HTTP/1.0 200 OK Content-Type: text/html Greater Access To Treatment Hailed
Pubdate: Sun, 07 Aug 2005
Source: Boston Globe (MA)
Copyright: 2005 Globe Newspaper Company
Author: Peter  DeMarco
Bookmark: (Heroin)
Bookmark: (Methadone)
Bookmark: (Oxycontin/Oxycodone)
Bookmark: (Treatment)


For addicts such as Elizabeth Fabiano, the news from Washington is cause 
for uncustomary hope. A federal limit on a medication that has been used to 
treat thousands of OxyContin and heroin addicts was lifted last Tuesday, 
opening the  door for hundreds of addicts across Boston to immediately 
begin treatment after  months or even years on waiting lists.

"I've been a user for 20 years, and it's the only thing that's helped," 
said Fabiano, 38, speaking from a pay phone at the Pine Street Inn. "I 
don't know  what it does to you, but you don't even think of [heroin] when 
you're on it.  I've been on a waiting list since May. I can't wait to take 
it." But greater legal access to buprenorphine, an opiate taken in pill 
form, still does not mean it will be available to everyone who seeks it, 
health officials said.

Waiting lists at some of the city's largest hospitals are hundreds of names 
long. Even the best-equipped treatment programs will need time to enroll 
patients, officials said.

Most doctors' offices, health care clinics, and smaller hospitals do not 
have staff certified to administer the drug, or lack the resources to 
properly manage  an outpatient program. Dorchester House Multi-Service 
Center, for example, does  not have anyone on staff who has taken the 
federally required eight hours of  training to prescribe buprenorphine. At 
Codman Square Health Center, just one  physician, Dr. Jonathan Pincus, is 
certified to administer it. "Until someone goes and gets trained, we'll 
have a 30-patient limit," he said. Licensing is required because the drug 
is the first opiate treatment that can be prescribed by a primary care 
physician. Statewide, a substantial number  of doctors who have been 
certified do not prescribe buprenorphine because of the  stigma of inviting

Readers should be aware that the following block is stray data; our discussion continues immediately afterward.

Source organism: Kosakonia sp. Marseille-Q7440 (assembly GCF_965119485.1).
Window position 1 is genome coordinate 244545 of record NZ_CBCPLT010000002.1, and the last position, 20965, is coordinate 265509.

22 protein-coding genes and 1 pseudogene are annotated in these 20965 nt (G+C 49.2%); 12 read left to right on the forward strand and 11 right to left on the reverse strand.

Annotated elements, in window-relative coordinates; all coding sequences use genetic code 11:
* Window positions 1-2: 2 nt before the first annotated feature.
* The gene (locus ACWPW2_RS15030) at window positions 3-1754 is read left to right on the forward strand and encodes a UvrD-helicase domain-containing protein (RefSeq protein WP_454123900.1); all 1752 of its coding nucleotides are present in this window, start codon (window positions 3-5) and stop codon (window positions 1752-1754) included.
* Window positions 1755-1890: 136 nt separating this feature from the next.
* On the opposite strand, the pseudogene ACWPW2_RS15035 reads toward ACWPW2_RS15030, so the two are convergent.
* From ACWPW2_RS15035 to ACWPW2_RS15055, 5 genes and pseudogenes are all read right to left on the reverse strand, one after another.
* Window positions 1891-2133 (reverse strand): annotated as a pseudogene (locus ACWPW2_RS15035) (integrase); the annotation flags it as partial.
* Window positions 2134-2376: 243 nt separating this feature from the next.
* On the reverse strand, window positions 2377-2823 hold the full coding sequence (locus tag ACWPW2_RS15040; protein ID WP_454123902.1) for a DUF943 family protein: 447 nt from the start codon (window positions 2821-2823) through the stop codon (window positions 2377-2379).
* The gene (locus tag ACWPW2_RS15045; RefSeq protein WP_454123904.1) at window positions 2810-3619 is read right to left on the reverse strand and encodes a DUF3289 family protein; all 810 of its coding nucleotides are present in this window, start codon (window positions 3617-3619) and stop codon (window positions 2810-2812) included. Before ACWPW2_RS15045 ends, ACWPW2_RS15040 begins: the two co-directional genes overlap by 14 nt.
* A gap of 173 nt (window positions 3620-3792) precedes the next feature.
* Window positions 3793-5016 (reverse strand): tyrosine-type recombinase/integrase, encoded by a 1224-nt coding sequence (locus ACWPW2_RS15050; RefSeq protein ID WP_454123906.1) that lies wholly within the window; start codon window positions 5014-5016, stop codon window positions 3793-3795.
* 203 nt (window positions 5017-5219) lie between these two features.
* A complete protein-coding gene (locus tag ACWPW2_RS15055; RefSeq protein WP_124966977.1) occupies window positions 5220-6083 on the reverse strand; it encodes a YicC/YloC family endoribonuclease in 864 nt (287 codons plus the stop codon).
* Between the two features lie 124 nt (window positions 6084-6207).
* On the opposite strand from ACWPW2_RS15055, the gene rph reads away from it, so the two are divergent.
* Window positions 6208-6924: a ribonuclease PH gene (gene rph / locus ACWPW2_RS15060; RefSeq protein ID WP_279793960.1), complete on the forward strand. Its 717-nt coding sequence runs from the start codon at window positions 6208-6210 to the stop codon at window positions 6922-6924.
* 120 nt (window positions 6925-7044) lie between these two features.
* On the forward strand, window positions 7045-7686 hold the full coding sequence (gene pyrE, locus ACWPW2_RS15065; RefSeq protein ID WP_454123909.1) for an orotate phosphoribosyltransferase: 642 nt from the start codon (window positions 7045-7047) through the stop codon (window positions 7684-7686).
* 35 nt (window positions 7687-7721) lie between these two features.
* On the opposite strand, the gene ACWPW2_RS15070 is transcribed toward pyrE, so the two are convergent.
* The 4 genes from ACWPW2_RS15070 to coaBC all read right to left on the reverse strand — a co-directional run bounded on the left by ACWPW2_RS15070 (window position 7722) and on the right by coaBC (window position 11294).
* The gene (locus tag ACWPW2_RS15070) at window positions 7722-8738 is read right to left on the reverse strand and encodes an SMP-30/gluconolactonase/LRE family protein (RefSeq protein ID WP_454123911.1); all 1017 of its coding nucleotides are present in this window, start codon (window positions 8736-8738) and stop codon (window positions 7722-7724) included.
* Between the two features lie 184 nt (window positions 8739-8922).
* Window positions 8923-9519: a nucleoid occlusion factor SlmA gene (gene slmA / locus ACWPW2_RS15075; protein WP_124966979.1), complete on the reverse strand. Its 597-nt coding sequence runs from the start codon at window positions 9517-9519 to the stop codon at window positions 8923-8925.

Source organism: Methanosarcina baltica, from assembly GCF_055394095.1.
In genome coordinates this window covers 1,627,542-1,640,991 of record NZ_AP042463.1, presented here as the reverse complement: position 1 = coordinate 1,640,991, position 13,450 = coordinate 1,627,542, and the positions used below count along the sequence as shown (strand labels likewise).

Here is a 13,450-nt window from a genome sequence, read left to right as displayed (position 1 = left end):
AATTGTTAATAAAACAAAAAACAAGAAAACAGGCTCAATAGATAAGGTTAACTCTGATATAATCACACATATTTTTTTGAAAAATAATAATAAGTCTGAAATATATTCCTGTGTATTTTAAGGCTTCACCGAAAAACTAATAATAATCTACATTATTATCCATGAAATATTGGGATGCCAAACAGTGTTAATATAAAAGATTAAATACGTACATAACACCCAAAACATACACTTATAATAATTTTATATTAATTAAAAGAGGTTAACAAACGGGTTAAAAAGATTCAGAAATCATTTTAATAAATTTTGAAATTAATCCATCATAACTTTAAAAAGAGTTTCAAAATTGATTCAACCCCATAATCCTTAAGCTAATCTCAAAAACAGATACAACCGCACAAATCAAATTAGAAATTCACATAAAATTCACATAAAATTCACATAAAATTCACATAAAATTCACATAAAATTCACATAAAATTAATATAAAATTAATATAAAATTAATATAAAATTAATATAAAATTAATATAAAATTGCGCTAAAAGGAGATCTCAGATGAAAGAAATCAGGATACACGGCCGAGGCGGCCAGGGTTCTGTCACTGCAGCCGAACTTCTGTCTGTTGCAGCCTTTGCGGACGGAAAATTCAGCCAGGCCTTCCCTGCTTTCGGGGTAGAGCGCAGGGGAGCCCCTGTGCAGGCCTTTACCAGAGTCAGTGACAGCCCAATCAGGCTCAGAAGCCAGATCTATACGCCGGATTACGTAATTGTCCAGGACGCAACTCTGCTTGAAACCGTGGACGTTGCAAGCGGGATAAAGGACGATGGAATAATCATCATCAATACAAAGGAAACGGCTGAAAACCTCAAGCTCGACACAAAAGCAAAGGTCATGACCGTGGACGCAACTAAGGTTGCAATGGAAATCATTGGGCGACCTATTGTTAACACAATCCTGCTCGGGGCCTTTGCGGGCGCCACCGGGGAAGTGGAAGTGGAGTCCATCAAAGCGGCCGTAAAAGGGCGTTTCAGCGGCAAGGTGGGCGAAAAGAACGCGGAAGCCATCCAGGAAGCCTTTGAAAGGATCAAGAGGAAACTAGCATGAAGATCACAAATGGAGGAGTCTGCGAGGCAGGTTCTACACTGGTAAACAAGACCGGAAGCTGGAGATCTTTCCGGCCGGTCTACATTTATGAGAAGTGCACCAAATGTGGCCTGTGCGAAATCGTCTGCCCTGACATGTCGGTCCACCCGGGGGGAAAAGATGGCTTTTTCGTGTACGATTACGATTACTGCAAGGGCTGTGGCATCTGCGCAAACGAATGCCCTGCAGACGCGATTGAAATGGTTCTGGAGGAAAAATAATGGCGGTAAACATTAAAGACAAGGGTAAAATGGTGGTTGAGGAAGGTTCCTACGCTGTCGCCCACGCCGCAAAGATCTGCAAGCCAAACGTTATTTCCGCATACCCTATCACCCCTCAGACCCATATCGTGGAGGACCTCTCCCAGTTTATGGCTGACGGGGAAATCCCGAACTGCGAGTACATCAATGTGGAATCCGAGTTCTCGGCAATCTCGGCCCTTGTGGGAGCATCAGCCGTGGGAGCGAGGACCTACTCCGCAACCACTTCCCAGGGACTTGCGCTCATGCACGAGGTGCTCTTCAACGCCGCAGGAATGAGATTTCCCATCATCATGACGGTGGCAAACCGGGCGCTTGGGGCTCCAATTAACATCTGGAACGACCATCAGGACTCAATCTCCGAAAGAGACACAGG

addicts into their waiting rooms. "We sent out letters to all physicians to 
say if you're not prescribing, tell us why," said Michael Botticelli, 
assistant commissioner for substance abuse service at the state Department 
of Public Health. "I think there's a feeling among physicians that this 
population is not their current population.  In some case, there's denial 
that there might be opiod-based addicts in their practice. Also, they're 
not sure how to handle this from a counseling perspective."

Despite such issues, Colleen Labelle, nurse-manager of Boston Medical 
Center's Office-Based Opioid Treatment Program, said the lifting of federal 
limitations is a watershed. Methadone remains the only treatment option for 
some addicts, experts say. But for others, buprenorphine can end cravings 
for street drugs without producing a high, allowing addicts to hold jobs or 
simply save their lives.

"Six kids have died in Brockton under the age of 23 since Jan. 1 from 
OxyContin," Labelle said. "One was 19 and five months pregnant, found in 
her  bed by her mom. She was on my waiting list."

Other health care officials are optimistic of quick change now that the 
limit has changed.

The previous law, passed in 2000, limited individual clinical practices 
from treating more than 30 patients with buprenorphine at a time, but did 
not distinguish among single-physician practices, hospitals, and health 
care organizations. As a result, the 200 doctors belonging to Boston 
Medical Center's internal medicine practice could treat a combined 30 
patients. Harvard Vanguard, which has 14 clinics throughout Greater Boston, 
was likewise limited to treating  just 30 patients.

The new law allows a single doctor to treat 30 patients after passing a 
certification course.

"We actually have four certified physicians, so the practical effect of 
this is we immediately go from a capacity of 30 patients to a capacity of 
120 patients," said Dr. Steve Adelman, a psychiatrist with Harvard 
Vanguard. John Auerbach, executive director of the Boston Public Health 
Commission, said his agency already offers free training programs for 
doctors and a free hot line with on-call physicians who can field treatment 
questions. He said he expects the number of city residents receiving 
buprenorphine -- sold under the brand name Suboxone -- to double within a year.

Fabiano, once a State Street Bank employee who has battled addiction since 
she was in her 20s, said she stayed clean on buprenorphine for eight months 
before missing an appointment with Labelle in March and dropping out of 
treatment. Two days later, she started using heroin again. "I see her every 
week now. 'When can I get on the list?' " Fabiano said. "This time, I will 
never miss an appointment. If she tells me to come every day, I will."
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